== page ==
Why Trump’s Hispanics Answer Was the Big Deal in Today’s Meeting

Republican presidential candidate Donald Trump reacts as he speaks about former Secretary of State Hillary Clinton's email issues during a campaign rally at the Sharonville Convention Center, Wednesday, July 6, 2016,... Republican presidential candidate Donald Trump reacts as he speaks about former Secretary of State Hillary Clinton's email issues during a campaign rally at the Sharonville Convention Center, Wednesday, July 6, 2016, in Cincinnati. (AP Photo/John Minchillo) MORE LESS
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David has already flagged Lauren Fox’s amazing debrief piece coming out of Trump’s meeting with members of Congress this morning (incredibly proud of her work). It’s our feature piece. But there’s one part of that story I want to focus in on. Everything that happened in that meeting underscores Trump’s extreme ignorance and, just as importantly, extreme indifference to being ignorant. But the exchange about Hispanic support has a unique significance in the context of that meeting.

Trump was asked – not surprisingly and not unreasonably – what about your unpopularity with Hispanics voters and what about down-ballot races? Trump’s response: No, Hispanics love me!

This is obviously ridiculous on its face. The GOP is generally unpopular with Hispanics and Trump is personally unpopular with Hispanic Americans at a level that is historic and unprecedented. We know this from a limitless trove of public opinion data. As a factual matter, it’s no more ridiculous than the 12th Article of the Constitution Trump pledged to protect or numerous other examples of Trump nonsense. But it has a particular import here.

This was a private meeting, meant to reassure skittish members of Congress. A predictable and half way reasonable way to respond might have been, “Look, the border is important and it’s what our core voters care about. But we’ve got a plan to soften that opposition from Hispanic voters over coming months.”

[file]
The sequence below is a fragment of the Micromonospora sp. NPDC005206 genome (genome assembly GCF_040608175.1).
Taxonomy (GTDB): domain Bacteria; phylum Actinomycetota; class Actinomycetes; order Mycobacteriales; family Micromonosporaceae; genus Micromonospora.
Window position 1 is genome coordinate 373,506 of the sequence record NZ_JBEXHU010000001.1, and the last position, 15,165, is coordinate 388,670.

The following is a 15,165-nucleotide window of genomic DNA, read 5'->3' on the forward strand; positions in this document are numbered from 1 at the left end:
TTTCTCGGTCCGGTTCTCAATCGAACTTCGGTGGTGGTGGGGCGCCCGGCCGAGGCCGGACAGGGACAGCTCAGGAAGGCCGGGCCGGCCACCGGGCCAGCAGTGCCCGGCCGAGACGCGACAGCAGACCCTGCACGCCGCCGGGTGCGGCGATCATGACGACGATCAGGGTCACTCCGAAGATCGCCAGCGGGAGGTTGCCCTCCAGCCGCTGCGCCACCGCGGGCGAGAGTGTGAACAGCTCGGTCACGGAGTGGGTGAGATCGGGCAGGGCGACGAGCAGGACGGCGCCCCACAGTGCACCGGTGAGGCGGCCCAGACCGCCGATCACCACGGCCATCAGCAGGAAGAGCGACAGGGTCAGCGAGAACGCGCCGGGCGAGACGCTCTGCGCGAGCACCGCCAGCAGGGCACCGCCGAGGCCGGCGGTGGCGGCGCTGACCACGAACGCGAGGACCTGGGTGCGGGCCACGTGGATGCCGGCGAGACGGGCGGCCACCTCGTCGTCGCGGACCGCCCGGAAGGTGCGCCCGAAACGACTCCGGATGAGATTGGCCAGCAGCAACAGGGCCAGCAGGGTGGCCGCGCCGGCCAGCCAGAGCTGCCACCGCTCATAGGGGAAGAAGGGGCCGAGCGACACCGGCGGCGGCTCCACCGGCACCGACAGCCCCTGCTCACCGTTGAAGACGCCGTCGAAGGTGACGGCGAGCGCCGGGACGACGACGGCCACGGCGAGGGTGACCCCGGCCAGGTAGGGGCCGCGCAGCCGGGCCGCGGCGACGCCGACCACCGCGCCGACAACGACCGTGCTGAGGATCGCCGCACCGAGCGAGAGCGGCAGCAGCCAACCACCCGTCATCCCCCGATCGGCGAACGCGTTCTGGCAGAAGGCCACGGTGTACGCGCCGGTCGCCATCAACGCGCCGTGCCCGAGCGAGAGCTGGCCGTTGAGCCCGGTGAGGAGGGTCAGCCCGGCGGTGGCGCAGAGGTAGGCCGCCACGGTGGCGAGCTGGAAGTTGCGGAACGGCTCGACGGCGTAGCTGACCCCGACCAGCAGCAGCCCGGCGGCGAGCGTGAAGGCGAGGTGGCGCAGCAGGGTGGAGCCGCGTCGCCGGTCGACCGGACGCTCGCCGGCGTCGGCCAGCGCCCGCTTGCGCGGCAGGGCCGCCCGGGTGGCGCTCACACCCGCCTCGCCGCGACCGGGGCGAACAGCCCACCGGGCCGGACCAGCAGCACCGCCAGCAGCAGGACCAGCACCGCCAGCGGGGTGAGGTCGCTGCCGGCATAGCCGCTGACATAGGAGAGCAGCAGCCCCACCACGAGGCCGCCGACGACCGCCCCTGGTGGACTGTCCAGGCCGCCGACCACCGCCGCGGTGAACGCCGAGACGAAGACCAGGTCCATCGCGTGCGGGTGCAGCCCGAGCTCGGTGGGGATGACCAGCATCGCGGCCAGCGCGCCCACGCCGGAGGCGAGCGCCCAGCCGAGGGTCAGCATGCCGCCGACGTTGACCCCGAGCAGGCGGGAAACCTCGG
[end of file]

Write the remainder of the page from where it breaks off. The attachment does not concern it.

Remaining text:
Given everything we’ve seen, that wouldn’t be a terribly convincing response. But it would be a response that at least engaged the reality of the situation. If I were a Republican member of Congress and heard what Trump said, I’d be angry. And I strongly suspect many of them were. If I’m a GOP member of Congress I hear that and think, “Damn, you’ve got zero plan to ensure I don’t lose my job. I can’t even tell if you care. But you definitely haven’t even thought about it.”

That’s one thing to say to an interviewer to rebuff a question or say at a rally to give yahoo supporters something to say on Twitter. But in private, when people’s whose jobs and majorities are on the line need an answer, it’s different.

We often say that the GOP has collectively cast anchors from the world of empiricism and the reality based universe others inhabit. But even the biggest numskull in the House, the biggest nonsense spewer is very, very empirical when it comes to getting reelected. And if they’ve been there for more than one term it’s something they usually know a good deal about, even ones who are incurious and ignorant about most things or generally stupid by most definitions.

My late father used to always tell me “You can’t kid a kidder.” You can’t bullshit a bullshiter. Politicians are consummate bullshiters. But they want real answers on this one very specific question. When that’s Trump’s answer, his real answer in private, to a serious and for some Republicans existential danger, it’s immediately clear there’s no there there, no net, no back-up plan, nothing but a jackass riffing and talking the way he does when he’s trying to get a mark to sign on the dotted line. That’s fine about global warming, Putin, ISIS, virtually anything. But politicians need to get reelected. That’s real. I have great confidence that many of the electeds in that room weren’t just dumbfounded by the Hispanics response. They were mad.

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